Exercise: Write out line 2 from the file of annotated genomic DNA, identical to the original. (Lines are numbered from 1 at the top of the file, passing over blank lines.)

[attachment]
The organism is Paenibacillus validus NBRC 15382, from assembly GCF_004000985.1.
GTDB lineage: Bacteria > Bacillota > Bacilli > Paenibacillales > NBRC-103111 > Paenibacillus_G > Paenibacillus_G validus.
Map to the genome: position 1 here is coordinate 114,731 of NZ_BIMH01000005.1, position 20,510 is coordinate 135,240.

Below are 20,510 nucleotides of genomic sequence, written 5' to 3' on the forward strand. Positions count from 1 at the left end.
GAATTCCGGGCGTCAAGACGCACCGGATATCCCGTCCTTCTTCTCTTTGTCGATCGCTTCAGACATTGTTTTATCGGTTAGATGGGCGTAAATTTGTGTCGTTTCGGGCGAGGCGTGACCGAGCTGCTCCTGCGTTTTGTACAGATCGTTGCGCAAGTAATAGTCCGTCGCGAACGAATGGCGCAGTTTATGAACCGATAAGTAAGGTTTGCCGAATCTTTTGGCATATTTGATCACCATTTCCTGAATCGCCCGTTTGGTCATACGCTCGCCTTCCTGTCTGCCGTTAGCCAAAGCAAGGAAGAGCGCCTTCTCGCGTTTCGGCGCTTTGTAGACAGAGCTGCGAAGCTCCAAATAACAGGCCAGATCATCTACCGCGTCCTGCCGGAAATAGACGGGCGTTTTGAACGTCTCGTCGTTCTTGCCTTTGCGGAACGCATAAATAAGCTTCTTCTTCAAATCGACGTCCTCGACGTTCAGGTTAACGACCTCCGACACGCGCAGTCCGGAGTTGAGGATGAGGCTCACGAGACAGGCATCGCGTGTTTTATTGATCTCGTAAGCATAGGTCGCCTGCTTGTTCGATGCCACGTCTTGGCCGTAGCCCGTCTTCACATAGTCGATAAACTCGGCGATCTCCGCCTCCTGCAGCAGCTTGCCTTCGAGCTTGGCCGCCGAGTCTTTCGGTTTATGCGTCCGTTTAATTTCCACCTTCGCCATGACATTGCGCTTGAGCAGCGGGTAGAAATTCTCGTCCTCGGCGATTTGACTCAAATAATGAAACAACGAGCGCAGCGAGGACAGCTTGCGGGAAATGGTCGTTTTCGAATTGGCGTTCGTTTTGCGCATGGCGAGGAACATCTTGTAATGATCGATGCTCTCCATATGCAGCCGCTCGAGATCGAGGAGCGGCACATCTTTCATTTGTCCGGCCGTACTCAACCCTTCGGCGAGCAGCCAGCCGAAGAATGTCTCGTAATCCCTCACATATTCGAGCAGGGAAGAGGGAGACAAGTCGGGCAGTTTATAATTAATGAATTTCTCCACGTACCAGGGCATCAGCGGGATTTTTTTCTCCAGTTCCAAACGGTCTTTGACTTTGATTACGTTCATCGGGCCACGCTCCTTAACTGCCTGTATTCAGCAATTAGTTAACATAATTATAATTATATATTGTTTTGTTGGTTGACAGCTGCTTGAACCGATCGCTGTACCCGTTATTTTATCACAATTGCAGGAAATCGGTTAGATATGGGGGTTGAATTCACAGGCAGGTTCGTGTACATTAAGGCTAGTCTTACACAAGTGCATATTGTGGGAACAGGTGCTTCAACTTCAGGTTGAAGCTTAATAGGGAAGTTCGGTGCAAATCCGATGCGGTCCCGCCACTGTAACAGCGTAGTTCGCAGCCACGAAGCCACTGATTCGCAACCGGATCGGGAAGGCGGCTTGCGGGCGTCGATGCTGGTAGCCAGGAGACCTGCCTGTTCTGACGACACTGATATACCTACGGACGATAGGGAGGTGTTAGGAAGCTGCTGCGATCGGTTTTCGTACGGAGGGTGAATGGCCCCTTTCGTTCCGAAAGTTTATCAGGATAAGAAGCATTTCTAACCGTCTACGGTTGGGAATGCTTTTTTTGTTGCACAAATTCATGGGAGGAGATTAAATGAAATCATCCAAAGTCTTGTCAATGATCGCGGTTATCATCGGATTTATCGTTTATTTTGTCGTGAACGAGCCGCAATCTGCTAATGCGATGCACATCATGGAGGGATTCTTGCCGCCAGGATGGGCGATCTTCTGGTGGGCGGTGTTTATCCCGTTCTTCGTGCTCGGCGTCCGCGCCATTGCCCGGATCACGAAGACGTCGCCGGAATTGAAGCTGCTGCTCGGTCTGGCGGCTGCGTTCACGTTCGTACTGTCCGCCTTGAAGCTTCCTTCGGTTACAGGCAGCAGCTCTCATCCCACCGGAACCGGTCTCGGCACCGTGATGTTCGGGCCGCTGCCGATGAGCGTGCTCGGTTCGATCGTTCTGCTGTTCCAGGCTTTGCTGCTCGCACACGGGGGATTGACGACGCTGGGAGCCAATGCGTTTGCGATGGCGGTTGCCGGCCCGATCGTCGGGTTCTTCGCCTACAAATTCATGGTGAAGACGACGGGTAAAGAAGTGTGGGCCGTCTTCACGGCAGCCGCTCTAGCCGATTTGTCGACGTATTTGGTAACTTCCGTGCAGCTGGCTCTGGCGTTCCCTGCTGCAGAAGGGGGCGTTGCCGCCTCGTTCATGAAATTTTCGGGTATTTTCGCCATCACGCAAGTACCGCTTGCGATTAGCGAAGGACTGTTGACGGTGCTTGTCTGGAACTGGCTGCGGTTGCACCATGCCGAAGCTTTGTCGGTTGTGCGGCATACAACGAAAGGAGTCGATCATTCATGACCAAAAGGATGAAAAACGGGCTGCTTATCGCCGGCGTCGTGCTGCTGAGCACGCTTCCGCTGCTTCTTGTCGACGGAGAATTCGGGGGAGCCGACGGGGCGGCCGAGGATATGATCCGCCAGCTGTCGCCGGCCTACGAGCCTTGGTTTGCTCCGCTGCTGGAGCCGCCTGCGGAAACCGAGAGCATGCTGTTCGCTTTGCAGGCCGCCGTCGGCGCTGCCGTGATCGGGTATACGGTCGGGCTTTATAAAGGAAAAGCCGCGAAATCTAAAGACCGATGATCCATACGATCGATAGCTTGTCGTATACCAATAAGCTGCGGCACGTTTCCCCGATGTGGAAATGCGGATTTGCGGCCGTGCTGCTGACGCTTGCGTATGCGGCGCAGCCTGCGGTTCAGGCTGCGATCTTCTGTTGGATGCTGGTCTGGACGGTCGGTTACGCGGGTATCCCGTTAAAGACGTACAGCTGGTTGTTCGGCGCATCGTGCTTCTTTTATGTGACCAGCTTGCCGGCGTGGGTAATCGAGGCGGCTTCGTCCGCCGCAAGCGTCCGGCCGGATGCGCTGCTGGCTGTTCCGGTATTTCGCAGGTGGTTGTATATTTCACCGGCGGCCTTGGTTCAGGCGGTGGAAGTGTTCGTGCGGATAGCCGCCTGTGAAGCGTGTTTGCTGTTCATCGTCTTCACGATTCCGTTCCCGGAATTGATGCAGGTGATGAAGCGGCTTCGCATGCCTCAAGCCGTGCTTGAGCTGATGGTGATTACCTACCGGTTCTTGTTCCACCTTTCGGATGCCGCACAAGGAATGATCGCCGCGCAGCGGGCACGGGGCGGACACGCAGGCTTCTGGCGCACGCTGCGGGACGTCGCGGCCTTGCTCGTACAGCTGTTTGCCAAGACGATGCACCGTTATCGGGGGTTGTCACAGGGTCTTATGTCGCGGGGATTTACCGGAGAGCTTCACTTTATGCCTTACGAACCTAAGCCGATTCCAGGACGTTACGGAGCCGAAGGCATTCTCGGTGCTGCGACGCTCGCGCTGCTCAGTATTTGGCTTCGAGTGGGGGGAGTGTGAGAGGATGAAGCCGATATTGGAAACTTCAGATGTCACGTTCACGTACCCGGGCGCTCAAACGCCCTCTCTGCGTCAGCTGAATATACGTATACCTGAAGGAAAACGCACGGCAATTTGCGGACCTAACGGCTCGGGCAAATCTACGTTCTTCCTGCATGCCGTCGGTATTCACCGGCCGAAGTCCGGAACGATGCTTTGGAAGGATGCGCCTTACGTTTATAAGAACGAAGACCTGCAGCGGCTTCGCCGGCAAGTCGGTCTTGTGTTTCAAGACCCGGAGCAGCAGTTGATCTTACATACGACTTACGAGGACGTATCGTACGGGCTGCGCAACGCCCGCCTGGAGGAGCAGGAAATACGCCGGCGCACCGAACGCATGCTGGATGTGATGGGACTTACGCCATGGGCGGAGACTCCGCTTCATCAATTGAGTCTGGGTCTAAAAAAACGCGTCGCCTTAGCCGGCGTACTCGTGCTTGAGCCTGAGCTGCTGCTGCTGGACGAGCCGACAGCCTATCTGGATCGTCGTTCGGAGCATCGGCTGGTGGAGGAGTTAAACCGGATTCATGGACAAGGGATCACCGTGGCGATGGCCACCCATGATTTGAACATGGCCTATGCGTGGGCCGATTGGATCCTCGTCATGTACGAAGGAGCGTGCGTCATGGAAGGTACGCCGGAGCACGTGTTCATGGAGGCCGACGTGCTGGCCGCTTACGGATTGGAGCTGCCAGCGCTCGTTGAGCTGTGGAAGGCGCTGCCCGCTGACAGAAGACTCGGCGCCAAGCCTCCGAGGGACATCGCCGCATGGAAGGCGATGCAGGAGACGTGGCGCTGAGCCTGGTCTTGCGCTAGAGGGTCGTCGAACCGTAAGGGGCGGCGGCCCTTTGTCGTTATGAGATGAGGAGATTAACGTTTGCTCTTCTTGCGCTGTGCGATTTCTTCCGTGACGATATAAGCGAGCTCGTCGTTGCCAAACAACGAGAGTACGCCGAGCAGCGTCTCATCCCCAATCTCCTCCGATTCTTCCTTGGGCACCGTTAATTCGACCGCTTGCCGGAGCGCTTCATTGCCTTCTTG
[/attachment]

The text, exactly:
GTDB lineage: Bacteria > Bacillota > Bacilli > Paenibacillales > NBRC-103111 > Paenibacillus_G > Paenibacillus_G validus.